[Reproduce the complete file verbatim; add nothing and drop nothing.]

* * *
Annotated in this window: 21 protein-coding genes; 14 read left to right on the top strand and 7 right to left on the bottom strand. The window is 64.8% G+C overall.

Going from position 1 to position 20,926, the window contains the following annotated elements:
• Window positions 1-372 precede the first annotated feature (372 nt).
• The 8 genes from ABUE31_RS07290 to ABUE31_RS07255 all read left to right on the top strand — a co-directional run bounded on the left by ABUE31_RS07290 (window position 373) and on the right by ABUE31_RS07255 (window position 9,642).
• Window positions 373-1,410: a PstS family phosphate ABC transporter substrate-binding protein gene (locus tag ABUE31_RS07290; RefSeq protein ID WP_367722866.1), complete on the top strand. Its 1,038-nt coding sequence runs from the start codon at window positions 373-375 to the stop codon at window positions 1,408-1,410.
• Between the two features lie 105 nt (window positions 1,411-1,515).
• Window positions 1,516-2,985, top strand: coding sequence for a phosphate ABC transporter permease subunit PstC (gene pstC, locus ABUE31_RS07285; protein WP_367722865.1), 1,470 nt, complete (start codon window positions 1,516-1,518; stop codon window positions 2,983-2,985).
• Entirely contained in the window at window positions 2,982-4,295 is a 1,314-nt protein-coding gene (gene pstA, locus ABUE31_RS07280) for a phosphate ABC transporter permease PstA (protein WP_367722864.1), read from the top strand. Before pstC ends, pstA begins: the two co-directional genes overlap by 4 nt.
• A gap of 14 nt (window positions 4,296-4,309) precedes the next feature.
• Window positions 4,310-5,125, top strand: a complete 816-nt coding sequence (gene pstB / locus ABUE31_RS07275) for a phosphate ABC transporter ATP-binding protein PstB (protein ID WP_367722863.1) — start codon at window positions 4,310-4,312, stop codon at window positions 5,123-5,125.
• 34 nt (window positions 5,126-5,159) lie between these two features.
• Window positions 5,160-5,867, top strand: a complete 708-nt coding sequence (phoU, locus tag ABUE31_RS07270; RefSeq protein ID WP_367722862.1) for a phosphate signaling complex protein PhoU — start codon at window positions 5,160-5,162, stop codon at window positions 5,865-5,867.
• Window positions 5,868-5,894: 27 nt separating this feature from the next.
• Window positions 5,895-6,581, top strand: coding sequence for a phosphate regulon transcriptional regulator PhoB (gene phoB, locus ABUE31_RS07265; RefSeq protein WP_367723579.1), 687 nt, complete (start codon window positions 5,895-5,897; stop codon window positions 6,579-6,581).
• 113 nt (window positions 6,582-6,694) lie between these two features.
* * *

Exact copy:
Annotated in this window: 21 protein-coding genes; 14 read left to right on the top strand and 7 right to left on the bottom strand. The window is 64.8% G+C overall.

Going from position 1 to position 20,926, the window contains the following annotated elements:
• Window positions 1-372 precede the first annotated feature (372 nt).
• The 8 genes from ABUE31_RS07290 to ABUE31_RS07255 all read left to right on the top strand — a co-directional run bounded on the left by ABUE31_RS07290 (window position 373) and on the right by ABUE31_RS07255 (window position 9,642).
• Window positions 373-1,410: a PstS family phosphate ABC transporter substrate-binding protein gene (locus tag ABUE31_RS07290; RefSeq protein ID WP_367722866.1), complete on the top strand. Its 1,038-nt coding sequence runs from the start codon at window positions 373-375 to the stop codon at window positions 1,408-1,410.
• Between the two features lie 105 nt (window positions 1,411-1,515).
• Window positions 1,516-2,985, top strand: coding sequence for a phosphate ABC transporter permease subunit PstC (gene pstC, locus ABUE31_RS07285; protein WP_367722865.1), 1,470 nt, complete (start codon window positions 1,516-1,518; stop codon window positions 2,983-2,985).
• Entirely contained in the window at window positions 2,982-4,295 is a 1,314-nt protein-coding gene (gene pstA, locus ABUE31_RS07280) for a phosphate ABC transporter permease PstA (protein WP_367722864.1), read from the top strand. Before pstC ends, pstA begins: the two co-directional genes overlap by 4 nt.
• A gap of 14 nt (window positions 4,296-4,309) precedes the next feature.
• Window positions 4,310-5,125, top strand: a complete 816-nt coding sequence (gene pstB / locus ABUE31_RS07275) for a phosphate ABC transporter ATP-binding protein PstB (protein ID WP_367722863.1) — start codon at window positions 4,310-4,312, stop codon at window positions 5,123-5,125.
• 34 nt (window positions 5,126-5,159) lie between these two features.
• Window positions 5,160-5,867, top strand: a complete 708-nt coding sequence (phoU, locus tag ABUE31_RS07270; RefSeq protein ID WP_367722862.1) for a phosphate signaling complex protein PhoU — start codon at window positions 5,160-5,162, stop codon at window positions 5,865-5,867.
• Window positions 5,868-5,894: 27 nt separating this feature from the next.
• Window positions 5,895-6,581, top strand: coding sequence for a phosphate regulon transcriptional regulator PhoB (gene phoB, locus ABUE31_RS07265; RefSeq protein WP_367723579.1), 687 nt, complete (start codon window positions 5,895-5,897; stop codon window positions 6,579-6,581).
• 113 nt (window positions 6,582-6,694) lie between these two features.